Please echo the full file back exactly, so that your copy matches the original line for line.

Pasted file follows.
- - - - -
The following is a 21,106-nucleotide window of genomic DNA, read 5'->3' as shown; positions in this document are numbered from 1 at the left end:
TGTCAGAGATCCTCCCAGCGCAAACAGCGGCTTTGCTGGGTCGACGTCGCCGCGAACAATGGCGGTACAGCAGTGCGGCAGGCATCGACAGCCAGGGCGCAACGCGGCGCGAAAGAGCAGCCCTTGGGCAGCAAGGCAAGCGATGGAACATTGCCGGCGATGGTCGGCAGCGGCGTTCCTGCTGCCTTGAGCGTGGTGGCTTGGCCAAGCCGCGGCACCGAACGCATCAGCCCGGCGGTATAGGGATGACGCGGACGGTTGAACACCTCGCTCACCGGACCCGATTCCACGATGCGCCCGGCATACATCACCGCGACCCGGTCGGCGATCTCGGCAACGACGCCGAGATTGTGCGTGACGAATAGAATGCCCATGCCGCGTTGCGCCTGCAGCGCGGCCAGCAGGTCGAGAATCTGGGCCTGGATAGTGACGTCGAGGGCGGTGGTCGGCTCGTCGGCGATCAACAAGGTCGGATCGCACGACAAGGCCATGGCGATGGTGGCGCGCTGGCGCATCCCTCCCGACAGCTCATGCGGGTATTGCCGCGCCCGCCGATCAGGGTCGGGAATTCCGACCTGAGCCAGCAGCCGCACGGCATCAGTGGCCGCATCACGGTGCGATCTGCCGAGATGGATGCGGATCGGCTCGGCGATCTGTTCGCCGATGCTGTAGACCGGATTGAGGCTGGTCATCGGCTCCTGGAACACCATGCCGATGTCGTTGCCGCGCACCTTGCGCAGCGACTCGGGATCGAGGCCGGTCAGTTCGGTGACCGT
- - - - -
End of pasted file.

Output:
The following is a 21,106-nucleotide window of genomic DNA, read 5'->3' as shown; positions in this document are numbered from 1 at the left end:
TGTCAGAGATCCTCCCAGCGCAAACAGCGGCTTTGCTGGGTCGACGTCGCCGCGAACAATGGCGGTACAGCAGTGCGGCAGGCATCGACAGCCAGGGCGCAACGCGGCGCGAAAGAGCAGCCCTTGGGCAGCAAGGCAAGCGATGGAACATTGCCGGCGATGGTCGGCAGCGGCGTTCCTGCTGCCTTGAGCGTGGTGGCTTGGCCAAGCCGCGGCACCGAACGCATCAGCCCGGCGGTATAGGGATGACGCGGACGGTTGAACACCTCGCTCACCGGACCCGATTCCACGATGCGCCCGGCATACATCACCGCGACCCGGTCGGCGATCTCGGCAACGACGCCGAGATTGTGCGTGACGAATAGAATGCCCATGCCGCGTTGCGCCTGCAGCGCGGCCAGCAGGTCGAGAATCTGGGCCTGGATAGTGACGTCGAGGGCGGTGGTCGGCTCGTCGGCGATCAACAAGGTCGGATCGCACGACAAGGCCATGGCGATGGTGGCGCGCTGGCGCATCCCTCCCGACAGCTCATGCGGGTATTGCCGCGCCCGCCGATCAGGGTCGGGAATTCCGACCTGAGCCAGCAGCCGCACGGCATCAGTGGCCGCATCACGGTGCGATCTGCCGAGATGGATGCGGATCGGCTCGGCGATCTGTTCGCCGATGCTGTAGACCGGATTGAGGCTGGTCATCGGCTCCTGGAACACCATGCCGATGTCGTTGCCGCGCACCTTGCGCAGCGACTCGGGATCGAGGCCGGTCAGTTCGGTGACCGT